Bioregional 26.01.2016

Major makeover reduces council offices carbon dioxide emissions by nearly half!

A radical makeover of Bicester Town Council’s offices has achieved impressive savings in energy bills and halved the building’s emissions of climate-changing carbon dioxide, according to a monitoring report by Oxford Brookes University.

It has also made the council’s offices at the Garth more comfortable for council staff, with better ventilation and less overheating in summer.

A major energy saving refit of Garth House was funded by the Department for Energy and Climate Change and administered by Innovate UK, a government agency which backs the development of promising new technologies for businesses of all kinds. The project was led by Bicester Town Council, and project managed by sustainability charity Bioregional. Ridge and Partners LLP were the architects while Researchers from Oxford Brookes University’s Low Carbon Building Group monitored and evaluated the performance of the building before and after the refurbishment.

Several different techniques were used to reduce heat loss and improve ventilation in the poorly insulated and draughty Victorian building in Garth Park. None of them were allowed to change the external experience of Garth House, which was built in the 1830s as a hunting lodge and lies within Bicester’s central Conservation Area.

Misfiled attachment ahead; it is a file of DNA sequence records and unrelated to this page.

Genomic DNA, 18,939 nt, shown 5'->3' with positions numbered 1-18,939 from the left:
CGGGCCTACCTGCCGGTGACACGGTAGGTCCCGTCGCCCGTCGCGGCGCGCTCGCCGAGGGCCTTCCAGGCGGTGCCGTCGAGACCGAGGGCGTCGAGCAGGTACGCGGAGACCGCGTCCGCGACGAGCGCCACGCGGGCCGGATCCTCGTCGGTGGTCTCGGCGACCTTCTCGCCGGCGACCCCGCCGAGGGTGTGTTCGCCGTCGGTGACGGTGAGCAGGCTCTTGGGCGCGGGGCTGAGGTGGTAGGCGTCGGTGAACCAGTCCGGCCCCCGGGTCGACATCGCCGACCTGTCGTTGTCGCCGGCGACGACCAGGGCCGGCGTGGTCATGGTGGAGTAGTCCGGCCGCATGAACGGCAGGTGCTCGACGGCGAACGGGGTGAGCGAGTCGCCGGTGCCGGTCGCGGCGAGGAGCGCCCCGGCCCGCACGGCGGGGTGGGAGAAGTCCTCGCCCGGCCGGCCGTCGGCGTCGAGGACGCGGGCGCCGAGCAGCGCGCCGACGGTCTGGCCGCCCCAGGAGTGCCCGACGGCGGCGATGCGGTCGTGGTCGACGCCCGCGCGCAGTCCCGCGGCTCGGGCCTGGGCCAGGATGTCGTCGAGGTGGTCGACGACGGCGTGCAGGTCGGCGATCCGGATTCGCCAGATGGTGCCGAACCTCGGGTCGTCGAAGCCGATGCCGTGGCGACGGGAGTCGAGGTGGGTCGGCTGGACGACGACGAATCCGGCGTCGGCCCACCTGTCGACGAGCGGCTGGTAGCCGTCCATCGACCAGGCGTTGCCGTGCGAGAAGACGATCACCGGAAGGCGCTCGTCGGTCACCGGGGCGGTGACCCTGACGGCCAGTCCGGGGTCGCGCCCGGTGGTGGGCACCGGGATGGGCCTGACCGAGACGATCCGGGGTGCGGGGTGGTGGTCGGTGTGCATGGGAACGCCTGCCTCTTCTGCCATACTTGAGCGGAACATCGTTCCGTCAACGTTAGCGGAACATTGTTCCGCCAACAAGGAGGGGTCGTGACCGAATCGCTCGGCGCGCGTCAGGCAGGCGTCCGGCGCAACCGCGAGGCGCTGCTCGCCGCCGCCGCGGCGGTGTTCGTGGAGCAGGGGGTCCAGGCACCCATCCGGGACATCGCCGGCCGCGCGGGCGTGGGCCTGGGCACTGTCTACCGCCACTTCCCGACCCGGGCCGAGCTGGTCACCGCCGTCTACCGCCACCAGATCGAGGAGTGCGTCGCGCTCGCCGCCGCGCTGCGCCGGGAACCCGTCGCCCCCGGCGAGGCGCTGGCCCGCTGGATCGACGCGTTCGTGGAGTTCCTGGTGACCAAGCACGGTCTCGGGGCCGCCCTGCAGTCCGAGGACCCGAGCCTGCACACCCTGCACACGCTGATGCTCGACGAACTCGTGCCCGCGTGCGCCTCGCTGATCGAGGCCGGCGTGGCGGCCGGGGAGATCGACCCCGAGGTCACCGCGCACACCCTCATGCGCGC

Among the most innovative of these techniques was WHISCERS – Whole House In-Situ Carbon and Energy Reduction Solution. This uses lasers to measure the dimensions of rooms within the building, with the measurements then being fed into a computer which controls a cutting machine. This cuts large pieces of indoor insulation panels into exactly the right shapes, so that they join up to cover all of the exterior walls.

This was the first time WHISCERS had been used on a non-residential building in the UK. The aim is to allow the work of installing the insulation to happen as quickly as possible with the minimum of disruption for office users. Garth House remained in use throughout the works.

The building uses mainly gas heating and its gas consumption was cut by 67% following the refit. But electricity bills fell too, by 22%, because the retrofit made staff more energy aware and because they made less use of supplementary electric heating in winter.

Overall, these energy savings reduced the carbon dioxide emissions resulting from the building’s annual gas and electricity consumption by 48%.

Other members of the team were the main contractors, Kingerlee Ltd and the WHISCERS installers were Proteam Asset Management Ltd.


“Garth House demonstrates how the energy efficiency of historic buildings can be significantly improved without destroying the external appearance or internal layout”
Former Council Leader, James Porter

External view of with Council Chambers ay Ground Floor. Automated roof lights over one of the bay windows of the council chamber.